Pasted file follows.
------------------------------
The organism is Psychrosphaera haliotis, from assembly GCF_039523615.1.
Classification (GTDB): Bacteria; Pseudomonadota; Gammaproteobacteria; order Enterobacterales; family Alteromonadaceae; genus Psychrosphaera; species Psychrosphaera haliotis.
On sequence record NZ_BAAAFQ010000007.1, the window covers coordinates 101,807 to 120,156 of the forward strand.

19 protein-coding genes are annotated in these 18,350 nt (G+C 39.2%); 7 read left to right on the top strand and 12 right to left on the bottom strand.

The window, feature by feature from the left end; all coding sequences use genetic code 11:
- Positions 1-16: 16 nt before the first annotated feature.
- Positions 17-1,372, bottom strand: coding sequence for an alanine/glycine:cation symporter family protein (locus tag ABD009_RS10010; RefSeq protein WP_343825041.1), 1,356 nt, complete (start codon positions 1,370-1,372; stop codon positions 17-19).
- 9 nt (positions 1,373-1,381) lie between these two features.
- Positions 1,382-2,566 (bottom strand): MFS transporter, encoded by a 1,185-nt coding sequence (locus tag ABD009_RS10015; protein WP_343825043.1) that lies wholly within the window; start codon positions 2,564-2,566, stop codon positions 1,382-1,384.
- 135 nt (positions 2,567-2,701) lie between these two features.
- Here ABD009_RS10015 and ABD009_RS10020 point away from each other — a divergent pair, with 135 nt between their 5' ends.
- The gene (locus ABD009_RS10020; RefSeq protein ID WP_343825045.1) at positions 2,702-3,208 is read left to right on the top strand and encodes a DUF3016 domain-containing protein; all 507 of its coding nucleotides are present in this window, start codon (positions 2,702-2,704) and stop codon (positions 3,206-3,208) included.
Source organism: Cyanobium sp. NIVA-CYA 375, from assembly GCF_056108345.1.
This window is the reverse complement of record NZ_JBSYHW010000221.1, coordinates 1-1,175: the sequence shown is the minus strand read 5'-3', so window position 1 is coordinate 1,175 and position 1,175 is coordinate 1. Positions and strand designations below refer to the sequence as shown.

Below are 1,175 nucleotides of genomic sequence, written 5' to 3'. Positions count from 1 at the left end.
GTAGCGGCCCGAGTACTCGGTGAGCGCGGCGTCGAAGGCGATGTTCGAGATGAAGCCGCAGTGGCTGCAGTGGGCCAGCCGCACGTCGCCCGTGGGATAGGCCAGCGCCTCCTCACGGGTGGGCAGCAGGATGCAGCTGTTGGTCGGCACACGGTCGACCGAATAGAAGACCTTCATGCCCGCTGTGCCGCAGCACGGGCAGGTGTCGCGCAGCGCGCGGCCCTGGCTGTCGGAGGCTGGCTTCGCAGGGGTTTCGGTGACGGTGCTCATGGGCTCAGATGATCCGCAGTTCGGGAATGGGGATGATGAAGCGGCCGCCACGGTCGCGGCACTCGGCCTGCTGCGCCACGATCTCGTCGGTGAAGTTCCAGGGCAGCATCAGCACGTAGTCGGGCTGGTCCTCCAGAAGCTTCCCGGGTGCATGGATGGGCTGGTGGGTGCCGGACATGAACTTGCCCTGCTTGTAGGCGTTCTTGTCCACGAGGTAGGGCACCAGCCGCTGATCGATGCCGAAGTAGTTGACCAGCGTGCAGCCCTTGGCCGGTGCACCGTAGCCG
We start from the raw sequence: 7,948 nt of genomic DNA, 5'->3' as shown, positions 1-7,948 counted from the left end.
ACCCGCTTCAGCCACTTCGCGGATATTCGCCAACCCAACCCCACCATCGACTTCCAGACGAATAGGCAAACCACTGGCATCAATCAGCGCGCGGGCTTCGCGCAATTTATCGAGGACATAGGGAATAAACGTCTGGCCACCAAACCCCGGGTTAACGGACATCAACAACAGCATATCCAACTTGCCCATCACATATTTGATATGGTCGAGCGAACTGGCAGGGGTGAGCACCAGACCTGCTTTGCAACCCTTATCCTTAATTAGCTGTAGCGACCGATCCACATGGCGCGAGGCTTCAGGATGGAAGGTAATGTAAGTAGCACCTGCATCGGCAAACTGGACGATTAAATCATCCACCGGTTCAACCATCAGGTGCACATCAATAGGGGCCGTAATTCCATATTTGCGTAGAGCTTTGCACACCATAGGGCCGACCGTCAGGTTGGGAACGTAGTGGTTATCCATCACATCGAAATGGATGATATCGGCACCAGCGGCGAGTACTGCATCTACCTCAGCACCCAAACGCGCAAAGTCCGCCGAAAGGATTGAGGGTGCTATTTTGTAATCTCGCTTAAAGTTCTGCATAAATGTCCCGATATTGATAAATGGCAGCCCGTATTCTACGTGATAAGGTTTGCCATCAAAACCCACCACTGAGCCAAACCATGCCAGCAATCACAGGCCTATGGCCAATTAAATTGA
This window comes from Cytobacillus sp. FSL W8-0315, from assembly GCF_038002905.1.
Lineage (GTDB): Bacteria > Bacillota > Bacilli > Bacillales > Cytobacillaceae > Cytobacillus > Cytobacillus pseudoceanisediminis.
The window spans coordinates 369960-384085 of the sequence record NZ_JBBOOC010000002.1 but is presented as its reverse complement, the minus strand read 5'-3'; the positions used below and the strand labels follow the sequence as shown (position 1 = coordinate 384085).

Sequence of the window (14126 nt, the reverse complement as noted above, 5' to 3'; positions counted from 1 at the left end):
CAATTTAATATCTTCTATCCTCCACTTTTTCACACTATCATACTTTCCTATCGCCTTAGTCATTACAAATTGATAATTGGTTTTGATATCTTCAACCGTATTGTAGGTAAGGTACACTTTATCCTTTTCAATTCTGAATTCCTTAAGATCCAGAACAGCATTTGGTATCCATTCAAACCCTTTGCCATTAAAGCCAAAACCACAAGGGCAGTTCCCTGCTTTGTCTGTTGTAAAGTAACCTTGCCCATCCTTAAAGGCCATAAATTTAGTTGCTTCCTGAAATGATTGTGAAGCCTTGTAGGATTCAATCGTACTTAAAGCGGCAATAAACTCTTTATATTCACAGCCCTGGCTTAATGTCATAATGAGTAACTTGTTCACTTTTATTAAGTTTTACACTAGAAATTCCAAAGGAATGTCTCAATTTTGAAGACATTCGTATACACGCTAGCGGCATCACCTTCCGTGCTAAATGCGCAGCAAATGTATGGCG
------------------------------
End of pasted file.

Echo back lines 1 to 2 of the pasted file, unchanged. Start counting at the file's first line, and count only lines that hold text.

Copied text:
The organism is Psychrosphaera haliotis, from assembly GCF_039523615.1.
Classification (GTDB): Bacteria; Pseudomonadota; Gammaproteobacteria; order Enterobacterales; family Alteromonadaceae; genus Psychrosphaera; species Psychrosphaera haliotis.